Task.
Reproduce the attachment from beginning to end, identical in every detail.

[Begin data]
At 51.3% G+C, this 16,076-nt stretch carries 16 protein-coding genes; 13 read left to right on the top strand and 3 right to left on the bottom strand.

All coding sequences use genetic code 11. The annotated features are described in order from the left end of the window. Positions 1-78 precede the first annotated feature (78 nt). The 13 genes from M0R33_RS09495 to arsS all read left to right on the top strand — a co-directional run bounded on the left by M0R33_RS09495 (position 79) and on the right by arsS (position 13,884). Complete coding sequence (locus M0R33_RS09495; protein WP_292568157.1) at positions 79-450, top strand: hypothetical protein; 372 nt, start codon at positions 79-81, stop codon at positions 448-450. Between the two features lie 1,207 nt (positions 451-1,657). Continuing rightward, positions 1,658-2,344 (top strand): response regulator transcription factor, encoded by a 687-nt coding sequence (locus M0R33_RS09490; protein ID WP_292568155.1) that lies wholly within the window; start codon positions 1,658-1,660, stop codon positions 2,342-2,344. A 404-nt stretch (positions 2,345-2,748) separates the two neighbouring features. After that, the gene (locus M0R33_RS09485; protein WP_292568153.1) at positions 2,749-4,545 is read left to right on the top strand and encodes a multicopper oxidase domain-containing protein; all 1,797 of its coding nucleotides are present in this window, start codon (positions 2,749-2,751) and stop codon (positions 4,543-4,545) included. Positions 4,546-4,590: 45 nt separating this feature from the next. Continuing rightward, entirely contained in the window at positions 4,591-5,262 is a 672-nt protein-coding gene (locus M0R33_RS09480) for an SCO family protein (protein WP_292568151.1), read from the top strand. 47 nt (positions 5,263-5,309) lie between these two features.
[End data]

At 51.3% G+C, this 16,076-nt stretch carries 16 protein-coding genes; 13 read left to right on the top strand and 3 right to left on the bottom strand.

All coding sequences use genetic code 11. The annotated features are described in order from the left end of the window. Positions 1-78 precede the first annotated feature (78 nt). The 13 genes from M0R33_RS09495 to arsS all read left to right on the top strand — a co-directional run bounded on the left by M0R33_RS09495 (position 79) and on the right by arsS (position 13,884). Complete coding sequence (locus M0R33_RS09495; protein WP_292568157.1) at positions 79-450, top strand: hypothetical protein; 372 nt, start codon at positions 79-81, stop codon at positions 448-450. Between the two features lie 1,207 nt (positions 451-1,657). Continuing rightward, positions 1,658-2,344 (top strand): response regulator transcription factor, encoded by a 687-nt coding sequence (locus M0R33_RS09490; protein ID WP_292568155.1) that lies wholly within the window; start codon positions 1,658-1,660, stop codon positions 2,342-2,344. A 404-nt stretch (positions 2,345-2,748) separates the two neighbouring features. After that, the gene (locus M0R33_RS09485; protein WP_292568153.1) at positions 2,749-4,545 is read left to right on the top strand and encodes a multicopper oxidase domain-containing protein; all 1,797 of its coding nucleotides are present in this window, start codon (positions 2,749-2,751) and stop codon (positions 4,543-4,545) included. Positions 4,546-4,590: 45 nt separating this feature from the next. Continuing rightward, entirely contained in the window at positions 4,591-5,262 is a 672-nt protein-coding gene (locus M0R33_RS09480) for an SCO family protein (protein WP_292568151.1), read from the top strand. 47 nt (positions 5,263-5,309) lie between these two features.